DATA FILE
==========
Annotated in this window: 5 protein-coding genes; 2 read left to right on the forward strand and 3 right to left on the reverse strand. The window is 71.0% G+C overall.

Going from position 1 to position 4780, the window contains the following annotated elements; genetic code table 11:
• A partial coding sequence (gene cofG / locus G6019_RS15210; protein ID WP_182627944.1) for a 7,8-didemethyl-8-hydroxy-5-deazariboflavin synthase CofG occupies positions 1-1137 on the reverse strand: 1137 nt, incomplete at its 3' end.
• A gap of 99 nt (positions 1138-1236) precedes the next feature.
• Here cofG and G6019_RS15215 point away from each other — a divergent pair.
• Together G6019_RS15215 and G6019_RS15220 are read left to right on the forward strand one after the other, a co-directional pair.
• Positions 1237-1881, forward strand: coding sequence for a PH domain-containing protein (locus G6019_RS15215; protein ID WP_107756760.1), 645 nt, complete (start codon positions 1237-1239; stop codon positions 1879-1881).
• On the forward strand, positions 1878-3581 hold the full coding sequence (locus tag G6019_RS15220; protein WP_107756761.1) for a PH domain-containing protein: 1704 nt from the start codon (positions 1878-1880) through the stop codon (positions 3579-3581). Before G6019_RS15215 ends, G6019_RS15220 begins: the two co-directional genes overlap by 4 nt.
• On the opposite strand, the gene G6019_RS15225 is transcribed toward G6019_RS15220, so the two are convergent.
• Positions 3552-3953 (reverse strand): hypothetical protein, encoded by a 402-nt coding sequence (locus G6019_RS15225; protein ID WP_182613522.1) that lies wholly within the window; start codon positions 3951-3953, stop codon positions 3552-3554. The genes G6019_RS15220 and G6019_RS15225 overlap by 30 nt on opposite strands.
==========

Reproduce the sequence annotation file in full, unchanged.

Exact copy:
Annotated in this window: 5 protein-coding genes; 2 read left to right on the forward strand and 3 right to left on the reverse strand. The window is 71.0% G+C overall.

Going from position 1 to position 4780, the window contains the following annotated elements; genetic code table 11:
• A partial coding sequence (gene cofG / locus G6019_RS15210; protein ID WP_182627944.1) for a 7,8-didemethyl-8-hydroxy-5-deazariboflavin synthase CofG occupies positions 1-1137 on the reverse strand: 1137 nt, incomplete at its 3' end.
• A gap of 99 nt (positions 1138-1236) precedes the next feature.
• Here cofG and G6019_RS15215 point away from each other — a divergent pair.
• Together G6019_RS15215 and G6019_RS15220 are read left to right on the forward strand one after the other, a co-directional pair.
• Positions 1237-1881, forward strand: coding sequence for a PH domain-containing protein (locus G6019_RS15215; protein ID WP_107756760.1), 645 nt, complete (start codon positions 1237-1239; stop codon positions 1879-1881).
• On the forward strand, positions 1878-3581 hold the full coding sequence (locus tag G6019_RS15220; protein WP_107756761.1) for a PH domain-containing protein: 1704 nt from the start codon (positions 1878-1880) through the stop codon (positions 3579-3581). Before G6019_RS15215 ends, G6019_RS15220 begins: the two co-directional genes overlap by 4 nt.
• On the opposite strand, the gene G6019_RS15225 is transcribed toward G6019_RS15220, so the two are convergent.
• Positions 3552-3953 (reverse strand): hypothetical protein, encoded by a 402-nt coding sequence (locus G6019_RS15225; protein ID WP_182613522.1) that lies wholly within the window; start codon positions 3951-3953, stop codon positions 3552-3554. The genes G6019_RS15220 and G6019_RS15225 overlap by 30 nt on opposite strands.